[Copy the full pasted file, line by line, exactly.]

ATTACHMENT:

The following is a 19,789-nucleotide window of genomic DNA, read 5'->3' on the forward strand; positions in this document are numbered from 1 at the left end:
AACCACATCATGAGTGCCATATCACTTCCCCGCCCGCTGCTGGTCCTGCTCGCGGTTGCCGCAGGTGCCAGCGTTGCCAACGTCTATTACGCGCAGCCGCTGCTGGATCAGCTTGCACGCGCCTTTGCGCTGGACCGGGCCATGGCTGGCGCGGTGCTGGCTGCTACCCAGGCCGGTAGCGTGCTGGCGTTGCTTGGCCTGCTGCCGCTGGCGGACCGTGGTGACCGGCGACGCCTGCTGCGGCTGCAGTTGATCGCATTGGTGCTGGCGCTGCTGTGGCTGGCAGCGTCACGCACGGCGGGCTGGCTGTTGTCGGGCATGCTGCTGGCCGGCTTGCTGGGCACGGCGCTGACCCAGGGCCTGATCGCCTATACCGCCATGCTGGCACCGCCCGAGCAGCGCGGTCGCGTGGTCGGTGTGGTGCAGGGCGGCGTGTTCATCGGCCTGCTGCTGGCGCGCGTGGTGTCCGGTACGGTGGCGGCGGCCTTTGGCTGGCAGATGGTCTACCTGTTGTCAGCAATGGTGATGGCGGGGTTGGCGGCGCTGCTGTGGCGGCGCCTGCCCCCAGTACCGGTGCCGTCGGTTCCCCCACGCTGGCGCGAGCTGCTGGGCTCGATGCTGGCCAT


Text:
The following is a 19,789-nucleotide window of genomic DNA, read 5'->3' on the forward strand; positions in this document are numbered from 1 at the left end:
AACCACATCATGAGTGCCATATCACTTCCCCGCCCGCTGCTGGTCCTGCTCGCGGTTGCCGCAGGTGCCAGCGTTGCCAACGTCTATTACGCGCAGCCGCTGCTGGATCAGCTTGCACGCGCCTTTGCGCTGGACCGGGCCATGGCTGGCGCGGTGCTGGCTGCTACCCAGGCCGGTAGCGTGCTGGCGTTGCTTGGCCTGCTGCCGCTGGCGGACCGTGGTGACCGGCGACGCCTGCTGCGGCTGCAGTTGATCGCATTGGTGCTGGCGCTGCTGTGGCTGGCAGCGTCACGCACGGCGGGCTGGCTGTTGTCGGGCATGCTGCTGGCCGGCTTGCTGGGCACGGCGCTGACCCAGGGCCTGATCGCCTATACCGCCATGCTGGCACCGCCCGAGCAGCGCGGTCGCGTGGTCGGTGTGGTGCAGGGCGGCGTGTTCATCGGCCTGCTGCTGGCGCGCGTGGTGTCCGGTACGGTGGCGGCGGCCTTTGGCTGGCAGATGGTCTACCTGTTGTCAGCAATGGTGATGGCGGGGTTGGCGGCGCTGCTGTGGCGGCGCCTGCCCCCAGTACCGGTGCCGTCGGTTCCCCCACGCTGGCGCGAGCTGCTGGGCTCGATGCTGGCCAT